He sits on the corner with a helmet high up on his head, demanding change from the people walking down Hyde St. When I shake my head at his request, he said, “Well, how about a hug?”
There are broken CDs taped to the outside of his helmet, and as I hug him, I can see through the clear visor that it’s stuffed with various articles of clothing: a glove, a sock.”My name is Spaceman, and my helmet is good all over the universe. It works in space, but also on bikes and motorcycles and helicopters.”
I ask about about the metal chimes hanging from his chest, and he tells me he uses them to do Hare Krishna.
“Like this,” and he claps them together, beginning at tuneless chant of “Hare Kirshna Hare Krishna.” When a tall young man dances across the street in time with his chanting, Spaceman shouts after him, “Hey! How about some change for the music? I play, you pay!”
Spaceman tells me that he wants to buy something from the convenience store across the street, but he’s nine cents short. When I ask if I can take a picture from him, he insists I give him some change. I relent, but he hears the rest of the change in my wallet, and won’t even look at the camera before bargaining for more.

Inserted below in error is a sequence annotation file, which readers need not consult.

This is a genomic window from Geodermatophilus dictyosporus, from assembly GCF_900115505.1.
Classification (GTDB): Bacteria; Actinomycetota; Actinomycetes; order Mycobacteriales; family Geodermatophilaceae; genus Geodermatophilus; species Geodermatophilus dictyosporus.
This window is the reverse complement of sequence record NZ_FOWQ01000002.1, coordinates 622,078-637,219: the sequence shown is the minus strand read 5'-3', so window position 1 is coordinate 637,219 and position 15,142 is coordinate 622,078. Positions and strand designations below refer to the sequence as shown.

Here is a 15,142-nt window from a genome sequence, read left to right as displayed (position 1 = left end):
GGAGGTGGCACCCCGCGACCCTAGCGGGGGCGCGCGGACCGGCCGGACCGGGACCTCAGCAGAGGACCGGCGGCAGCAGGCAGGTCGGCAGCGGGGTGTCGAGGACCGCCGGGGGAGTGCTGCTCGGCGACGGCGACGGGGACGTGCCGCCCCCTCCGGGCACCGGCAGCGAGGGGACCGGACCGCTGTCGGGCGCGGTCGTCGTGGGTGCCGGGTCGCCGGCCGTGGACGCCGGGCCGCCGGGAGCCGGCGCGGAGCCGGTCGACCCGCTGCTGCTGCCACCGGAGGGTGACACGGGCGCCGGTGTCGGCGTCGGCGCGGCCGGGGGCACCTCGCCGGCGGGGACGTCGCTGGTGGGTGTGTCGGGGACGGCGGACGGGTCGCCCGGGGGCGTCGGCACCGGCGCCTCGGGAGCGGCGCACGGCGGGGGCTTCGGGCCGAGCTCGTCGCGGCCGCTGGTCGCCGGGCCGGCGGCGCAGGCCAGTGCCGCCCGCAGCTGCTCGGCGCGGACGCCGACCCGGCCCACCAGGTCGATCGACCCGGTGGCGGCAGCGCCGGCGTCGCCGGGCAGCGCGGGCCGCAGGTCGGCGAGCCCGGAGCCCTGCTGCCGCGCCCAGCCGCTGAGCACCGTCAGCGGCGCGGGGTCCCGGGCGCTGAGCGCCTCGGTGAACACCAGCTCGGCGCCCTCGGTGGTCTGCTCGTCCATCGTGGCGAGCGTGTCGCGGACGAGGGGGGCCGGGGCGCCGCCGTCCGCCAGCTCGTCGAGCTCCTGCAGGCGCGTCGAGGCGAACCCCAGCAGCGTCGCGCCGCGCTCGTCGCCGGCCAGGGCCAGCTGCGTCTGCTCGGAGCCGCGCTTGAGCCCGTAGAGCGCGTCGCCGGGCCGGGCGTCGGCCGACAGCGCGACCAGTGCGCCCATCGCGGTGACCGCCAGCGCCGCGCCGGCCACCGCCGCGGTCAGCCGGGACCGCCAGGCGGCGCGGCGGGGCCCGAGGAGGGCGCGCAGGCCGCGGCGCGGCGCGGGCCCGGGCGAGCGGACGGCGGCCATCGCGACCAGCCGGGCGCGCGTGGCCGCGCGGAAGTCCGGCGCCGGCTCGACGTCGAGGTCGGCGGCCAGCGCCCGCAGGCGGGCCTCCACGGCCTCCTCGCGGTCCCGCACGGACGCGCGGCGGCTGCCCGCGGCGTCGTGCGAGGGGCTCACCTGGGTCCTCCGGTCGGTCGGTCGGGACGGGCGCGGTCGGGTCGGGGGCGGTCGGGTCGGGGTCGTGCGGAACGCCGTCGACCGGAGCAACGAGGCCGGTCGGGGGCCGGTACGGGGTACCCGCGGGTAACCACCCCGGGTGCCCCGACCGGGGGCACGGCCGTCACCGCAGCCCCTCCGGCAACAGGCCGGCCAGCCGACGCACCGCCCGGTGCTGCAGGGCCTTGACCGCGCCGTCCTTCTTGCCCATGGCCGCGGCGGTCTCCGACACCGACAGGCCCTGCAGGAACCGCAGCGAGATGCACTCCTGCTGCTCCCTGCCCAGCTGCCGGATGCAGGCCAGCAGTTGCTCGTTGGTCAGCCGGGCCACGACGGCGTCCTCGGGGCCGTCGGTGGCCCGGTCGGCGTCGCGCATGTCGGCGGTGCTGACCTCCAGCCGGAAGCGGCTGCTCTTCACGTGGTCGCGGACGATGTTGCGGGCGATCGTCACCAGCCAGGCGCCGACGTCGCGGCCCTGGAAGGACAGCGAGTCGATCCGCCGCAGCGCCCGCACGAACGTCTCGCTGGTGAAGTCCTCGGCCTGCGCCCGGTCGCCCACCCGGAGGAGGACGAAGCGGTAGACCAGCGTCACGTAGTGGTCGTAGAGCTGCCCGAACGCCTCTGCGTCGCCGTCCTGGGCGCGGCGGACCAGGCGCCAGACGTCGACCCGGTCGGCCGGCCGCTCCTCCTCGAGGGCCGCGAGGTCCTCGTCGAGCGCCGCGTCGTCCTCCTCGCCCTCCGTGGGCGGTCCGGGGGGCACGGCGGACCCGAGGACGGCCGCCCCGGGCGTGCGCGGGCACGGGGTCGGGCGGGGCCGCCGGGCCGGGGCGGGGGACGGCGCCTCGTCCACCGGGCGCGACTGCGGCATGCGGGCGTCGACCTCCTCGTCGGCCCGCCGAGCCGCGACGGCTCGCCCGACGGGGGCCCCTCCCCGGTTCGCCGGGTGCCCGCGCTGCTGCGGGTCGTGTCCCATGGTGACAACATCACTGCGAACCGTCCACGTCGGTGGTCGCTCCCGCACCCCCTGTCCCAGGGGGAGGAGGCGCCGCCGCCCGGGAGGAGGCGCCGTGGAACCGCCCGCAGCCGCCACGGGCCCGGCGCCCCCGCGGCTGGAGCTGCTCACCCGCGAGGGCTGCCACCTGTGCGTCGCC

“Where you goin’ girl? You gonna get on the BART?”
“No, I’m just filling up my Clipper card, then heading to yoga.”
“Oh right, gotta do your yoga. You’re probably a vegetarian and you eat yogurt.”
“I am a vegetarian, but I don’t like yogurt.”
“Yeah, well there are lots of things that you don’t like that you have to put in your body, because they’re good for you. Kids these days, they get drug education, sex education. I’m 64, and we didn’t have none of that when I was a kid.”
“Yeah, ok, I gotta go.”
“Oh, okay. You eat your fruits and veggies.”
“I will. Bye, it was nice to meet you.”
But he’s already lost interest, and returns to badgering anyone who walks by.